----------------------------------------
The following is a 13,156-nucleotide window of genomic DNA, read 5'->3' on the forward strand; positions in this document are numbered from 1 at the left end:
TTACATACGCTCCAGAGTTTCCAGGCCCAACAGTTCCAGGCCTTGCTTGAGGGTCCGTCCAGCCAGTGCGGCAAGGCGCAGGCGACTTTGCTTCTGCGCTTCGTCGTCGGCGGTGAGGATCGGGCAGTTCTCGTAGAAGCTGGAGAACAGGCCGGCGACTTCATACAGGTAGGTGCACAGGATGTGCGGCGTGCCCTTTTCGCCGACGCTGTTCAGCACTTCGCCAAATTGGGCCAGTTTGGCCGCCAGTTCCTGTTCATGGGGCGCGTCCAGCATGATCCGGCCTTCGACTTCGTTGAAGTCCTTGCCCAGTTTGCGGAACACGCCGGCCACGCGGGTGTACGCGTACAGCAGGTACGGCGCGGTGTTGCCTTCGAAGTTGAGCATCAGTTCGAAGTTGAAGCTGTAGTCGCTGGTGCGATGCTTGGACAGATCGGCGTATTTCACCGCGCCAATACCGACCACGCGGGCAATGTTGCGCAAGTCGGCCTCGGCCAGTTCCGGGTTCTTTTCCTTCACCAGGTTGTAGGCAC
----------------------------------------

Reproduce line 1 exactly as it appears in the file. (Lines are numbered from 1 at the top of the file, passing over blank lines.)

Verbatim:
The following is a 13,156-nucleotide window of genomic DNA, read 5'->3' on the forward strand; positions in this document are numbered from 1 at the left end: